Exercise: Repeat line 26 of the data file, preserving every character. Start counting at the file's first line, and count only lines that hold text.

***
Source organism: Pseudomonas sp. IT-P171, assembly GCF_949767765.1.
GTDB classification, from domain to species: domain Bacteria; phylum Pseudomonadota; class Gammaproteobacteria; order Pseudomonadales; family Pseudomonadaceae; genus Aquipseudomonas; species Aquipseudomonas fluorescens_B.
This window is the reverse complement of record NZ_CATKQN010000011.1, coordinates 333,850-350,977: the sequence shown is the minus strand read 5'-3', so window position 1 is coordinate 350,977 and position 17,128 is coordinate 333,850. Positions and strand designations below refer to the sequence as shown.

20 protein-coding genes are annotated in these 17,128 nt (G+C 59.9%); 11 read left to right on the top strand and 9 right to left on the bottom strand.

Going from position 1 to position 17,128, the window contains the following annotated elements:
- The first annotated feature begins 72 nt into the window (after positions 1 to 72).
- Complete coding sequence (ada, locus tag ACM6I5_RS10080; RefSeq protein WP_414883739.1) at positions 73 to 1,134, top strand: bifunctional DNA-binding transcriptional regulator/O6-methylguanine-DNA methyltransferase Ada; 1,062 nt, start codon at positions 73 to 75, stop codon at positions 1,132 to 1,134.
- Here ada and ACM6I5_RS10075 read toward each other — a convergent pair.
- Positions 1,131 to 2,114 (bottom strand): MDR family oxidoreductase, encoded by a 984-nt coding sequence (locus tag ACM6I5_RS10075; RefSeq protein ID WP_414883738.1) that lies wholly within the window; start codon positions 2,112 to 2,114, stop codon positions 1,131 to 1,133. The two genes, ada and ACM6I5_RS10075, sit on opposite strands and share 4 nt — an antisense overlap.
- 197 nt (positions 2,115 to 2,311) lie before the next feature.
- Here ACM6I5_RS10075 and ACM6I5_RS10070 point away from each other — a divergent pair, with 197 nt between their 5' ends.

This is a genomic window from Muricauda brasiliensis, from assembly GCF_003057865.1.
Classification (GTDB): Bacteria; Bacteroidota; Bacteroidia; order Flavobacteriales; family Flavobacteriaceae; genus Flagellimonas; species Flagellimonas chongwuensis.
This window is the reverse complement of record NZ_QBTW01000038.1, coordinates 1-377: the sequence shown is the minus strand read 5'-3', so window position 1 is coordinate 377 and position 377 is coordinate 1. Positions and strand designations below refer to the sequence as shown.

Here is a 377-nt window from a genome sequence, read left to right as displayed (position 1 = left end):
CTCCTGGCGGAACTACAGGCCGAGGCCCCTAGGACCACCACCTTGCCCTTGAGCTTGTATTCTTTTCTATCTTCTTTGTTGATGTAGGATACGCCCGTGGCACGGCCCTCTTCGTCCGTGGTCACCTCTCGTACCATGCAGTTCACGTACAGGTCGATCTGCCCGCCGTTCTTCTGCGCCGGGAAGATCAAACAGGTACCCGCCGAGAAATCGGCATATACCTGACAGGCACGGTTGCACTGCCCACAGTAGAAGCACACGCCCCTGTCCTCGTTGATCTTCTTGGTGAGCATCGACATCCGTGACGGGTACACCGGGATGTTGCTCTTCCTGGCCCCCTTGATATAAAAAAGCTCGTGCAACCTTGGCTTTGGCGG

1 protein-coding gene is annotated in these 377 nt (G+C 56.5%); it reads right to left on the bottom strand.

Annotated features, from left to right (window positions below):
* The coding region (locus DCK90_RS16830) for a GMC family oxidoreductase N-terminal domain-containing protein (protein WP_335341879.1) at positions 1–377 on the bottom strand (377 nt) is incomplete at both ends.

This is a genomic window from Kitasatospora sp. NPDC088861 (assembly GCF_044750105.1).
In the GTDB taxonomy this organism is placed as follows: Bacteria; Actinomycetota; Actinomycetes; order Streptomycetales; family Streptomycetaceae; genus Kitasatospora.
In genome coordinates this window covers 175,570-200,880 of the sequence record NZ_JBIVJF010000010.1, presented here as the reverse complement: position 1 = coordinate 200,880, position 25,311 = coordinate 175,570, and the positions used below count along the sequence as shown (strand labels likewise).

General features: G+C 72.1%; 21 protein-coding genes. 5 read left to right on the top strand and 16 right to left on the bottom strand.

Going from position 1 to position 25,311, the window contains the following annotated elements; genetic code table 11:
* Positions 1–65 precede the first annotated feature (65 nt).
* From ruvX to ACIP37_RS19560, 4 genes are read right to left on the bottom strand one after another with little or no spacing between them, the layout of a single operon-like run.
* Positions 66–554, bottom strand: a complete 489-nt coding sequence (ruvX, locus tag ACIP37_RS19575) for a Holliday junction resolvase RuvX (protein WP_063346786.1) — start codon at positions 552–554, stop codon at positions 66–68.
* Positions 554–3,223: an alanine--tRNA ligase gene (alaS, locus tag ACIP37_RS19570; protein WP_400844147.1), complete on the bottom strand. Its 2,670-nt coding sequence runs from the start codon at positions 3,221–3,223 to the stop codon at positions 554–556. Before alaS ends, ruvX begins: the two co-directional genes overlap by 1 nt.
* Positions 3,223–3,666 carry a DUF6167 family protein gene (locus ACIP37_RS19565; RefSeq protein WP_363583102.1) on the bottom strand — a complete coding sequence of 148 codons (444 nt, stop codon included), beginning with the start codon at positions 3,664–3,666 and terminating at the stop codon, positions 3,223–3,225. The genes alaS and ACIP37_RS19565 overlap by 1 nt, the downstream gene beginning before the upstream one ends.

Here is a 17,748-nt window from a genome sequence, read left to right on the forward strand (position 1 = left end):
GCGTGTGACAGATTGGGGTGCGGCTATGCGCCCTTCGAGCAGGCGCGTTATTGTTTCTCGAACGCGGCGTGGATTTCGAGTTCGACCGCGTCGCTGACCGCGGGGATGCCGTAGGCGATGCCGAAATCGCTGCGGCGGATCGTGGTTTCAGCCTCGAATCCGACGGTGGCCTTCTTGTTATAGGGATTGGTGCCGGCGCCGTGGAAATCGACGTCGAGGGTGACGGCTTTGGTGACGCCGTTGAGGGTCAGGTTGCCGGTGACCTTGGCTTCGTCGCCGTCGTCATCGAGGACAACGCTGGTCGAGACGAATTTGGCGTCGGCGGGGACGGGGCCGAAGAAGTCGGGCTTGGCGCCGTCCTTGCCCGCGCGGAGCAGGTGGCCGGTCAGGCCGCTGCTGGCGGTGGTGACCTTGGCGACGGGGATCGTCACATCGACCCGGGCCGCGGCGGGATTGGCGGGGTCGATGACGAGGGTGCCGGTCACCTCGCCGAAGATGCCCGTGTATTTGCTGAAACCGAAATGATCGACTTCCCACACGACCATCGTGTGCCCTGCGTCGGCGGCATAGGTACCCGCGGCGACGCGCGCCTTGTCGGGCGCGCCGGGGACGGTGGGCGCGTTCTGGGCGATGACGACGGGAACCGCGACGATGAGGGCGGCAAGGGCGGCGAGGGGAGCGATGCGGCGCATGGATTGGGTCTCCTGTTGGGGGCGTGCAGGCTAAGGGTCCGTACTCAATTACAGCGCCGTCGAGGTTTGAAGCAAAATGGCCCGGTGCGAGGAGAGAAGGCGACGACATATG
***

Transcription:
* From ruvX to ACIP37_RS19560, 4 genes are read right to left on the bottom strand one after another with little or no spacing between them, the layout of a single operon-like run.